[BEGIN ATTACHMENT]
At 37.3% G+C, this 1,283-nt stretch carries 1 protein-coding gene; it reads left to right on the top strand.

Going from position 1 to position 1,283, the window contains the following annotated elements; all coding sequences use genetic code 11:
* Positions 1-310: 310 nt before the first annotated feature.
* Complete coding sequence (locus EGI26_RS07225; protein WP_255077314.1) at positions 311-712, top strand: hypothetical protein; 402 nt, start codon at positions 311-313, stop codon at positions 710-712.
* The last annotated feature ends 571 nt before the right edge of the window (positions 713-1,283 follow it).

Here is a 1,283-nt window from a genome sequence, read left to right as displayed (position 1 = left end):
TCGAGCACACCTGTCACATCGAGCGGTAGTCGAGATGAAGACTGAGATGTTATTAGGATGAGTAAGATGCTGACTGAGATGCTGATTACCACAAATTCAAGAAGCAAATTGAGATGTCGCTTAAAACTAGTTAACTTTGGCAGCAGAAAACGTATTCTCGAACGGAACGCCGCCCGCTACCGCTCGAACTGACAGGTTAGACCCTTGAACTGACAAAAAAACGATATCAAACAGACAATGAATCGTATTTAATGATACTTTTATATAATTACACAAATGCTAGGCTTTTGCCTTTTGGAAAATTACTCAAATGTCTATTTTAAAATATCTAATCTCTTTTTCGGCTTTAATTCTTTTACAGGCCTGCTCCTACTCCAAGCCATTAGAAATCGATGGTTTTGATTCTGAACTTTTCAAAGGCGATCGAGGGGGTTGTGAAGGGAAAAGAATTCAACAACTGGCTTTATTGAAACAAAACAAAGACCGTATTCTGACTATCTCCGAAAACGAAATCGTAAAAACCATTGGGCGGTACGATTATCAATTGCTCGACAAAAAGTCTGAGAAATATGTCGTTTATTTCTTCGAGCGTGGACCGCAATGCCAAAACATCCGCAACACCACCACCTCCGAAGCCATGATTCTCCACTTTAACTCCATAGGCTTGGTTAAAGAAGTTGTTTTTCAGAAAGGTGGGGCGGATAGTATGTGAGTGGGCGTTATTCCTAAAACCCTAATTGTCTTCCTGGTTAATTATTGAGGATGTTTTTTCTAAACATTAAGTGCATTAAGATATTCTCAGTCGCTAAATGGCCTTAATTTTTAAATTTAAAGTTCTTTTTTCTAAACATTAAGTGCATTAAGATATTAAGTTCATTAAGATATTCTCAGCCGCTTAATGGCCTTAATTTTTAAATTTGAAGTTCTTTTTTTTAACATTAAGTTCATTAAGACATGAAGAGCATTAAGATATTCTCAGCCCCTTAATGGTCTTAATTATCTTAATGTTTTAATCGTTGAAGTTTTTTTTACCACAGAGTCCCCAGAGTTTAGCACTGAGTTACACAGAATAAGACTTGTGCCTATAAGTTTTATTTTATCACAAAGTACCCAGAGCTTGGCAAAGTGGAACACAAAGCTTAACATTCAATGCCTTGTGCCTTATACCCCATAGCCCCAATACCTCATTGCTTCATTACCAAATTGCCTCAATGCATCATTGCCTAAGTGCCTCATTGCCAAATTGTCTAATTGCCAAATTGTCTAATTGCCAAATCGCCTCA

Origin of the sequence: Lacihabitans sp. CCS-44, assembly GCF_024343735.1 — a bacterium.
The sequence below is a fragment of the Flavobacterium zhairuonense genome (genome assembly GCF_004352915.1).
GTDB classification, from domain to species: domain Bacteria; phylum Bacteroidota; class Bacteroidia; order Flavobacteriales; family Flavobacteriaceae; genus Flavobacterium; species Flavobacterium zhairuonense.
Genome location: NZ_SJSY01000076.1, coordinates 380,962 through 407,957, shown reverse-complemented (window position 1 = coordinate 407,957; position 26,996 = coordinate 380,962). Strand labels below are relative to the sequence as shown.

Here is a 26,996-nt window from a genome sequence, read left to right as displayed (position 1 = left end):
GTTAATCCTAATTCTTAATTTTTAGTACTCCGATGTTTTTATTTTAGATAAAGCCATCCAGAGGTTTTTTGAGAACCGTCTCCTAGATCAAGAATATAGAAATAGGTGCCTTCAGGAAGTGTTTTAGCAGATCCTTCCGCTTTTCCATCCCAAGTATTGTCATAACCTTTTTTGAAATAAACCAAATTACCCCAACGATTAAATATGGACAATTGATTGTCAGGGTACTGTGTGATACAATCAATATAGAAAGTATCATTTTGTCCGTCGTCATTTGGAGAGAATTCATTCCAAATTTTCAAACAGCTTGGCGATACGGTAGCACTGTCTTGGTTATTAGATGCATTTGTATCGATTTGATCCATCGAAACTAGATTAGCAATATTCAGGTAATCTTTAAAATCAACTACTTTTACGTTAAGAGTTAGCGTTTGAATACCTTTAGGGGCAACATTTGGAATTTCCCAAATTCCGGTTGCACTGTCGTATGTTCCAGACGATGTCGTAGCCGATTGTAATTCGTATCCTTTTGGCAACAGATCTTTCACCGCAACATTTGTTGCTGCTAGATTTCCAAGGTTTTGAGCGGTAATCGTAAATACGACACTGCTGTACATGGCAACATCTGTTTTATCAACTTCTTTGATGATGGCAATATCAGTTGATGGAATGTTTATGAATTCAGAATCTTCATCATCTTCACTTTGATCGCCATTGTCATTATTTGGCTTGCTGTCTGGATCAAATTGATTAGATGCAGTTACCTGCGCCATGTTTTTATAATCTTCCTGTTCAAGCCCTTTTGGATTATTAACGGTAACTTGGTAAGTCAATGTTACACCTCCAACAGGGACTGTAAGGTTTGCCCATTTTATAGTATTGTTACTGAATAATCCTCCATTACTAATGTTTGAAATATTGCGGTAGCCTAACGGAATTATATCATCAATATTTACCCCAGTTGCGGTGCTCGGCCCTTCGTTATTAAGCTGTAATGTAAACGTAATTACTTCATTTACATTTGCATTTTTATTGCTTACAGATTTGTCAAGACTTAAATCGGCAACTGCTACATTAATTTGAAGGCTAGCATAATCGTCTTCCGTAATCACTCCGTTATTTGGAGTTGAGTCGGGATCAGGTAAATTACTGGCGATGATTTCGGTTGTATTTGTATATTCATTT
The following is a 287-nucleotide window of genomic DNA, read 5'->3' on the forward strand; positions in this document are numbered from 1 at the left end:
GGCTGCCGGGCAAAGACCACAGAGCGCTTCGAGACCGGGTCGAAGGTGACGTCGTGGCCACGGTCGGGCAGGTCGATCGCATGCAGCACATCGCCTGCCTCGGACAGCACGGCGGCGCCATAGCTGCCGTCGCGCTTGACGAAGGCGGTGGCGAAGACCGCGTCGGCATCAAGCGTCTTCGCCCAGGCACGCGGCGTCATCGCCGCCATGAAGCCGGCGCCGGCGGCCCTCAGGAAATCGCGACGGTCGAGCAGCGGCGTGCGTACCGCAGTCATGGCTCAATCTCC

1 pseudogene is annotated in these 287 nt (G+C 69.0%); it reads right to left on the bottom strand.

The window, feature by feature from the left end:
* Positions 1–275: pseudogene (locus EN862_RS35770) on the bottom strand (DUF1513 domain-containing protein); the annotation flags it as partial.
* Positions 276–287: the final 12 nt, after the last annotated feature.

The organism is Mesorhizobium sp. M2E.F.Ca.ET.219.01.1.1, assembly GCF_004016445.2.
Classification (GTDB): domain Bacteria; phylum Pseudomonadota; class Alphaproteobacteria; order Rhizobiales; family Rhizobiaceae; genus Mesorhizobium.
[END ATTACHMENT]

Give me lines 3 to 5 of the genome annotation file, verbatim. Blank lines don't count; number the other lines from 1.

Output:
* Positions 1-310: 310 nt before the first annotated feature.
* Complete coding sequence (locus EGI26_RS07225; protein WP_255077314.1) at positions 311-712, top strand: hypothetical protein; 402 nt, start codon at positions 311-313, stop codon at positions 710-712.
* The last annotated feature ends 571 nt before the right edge of the window (positions 713-1,283 follow it).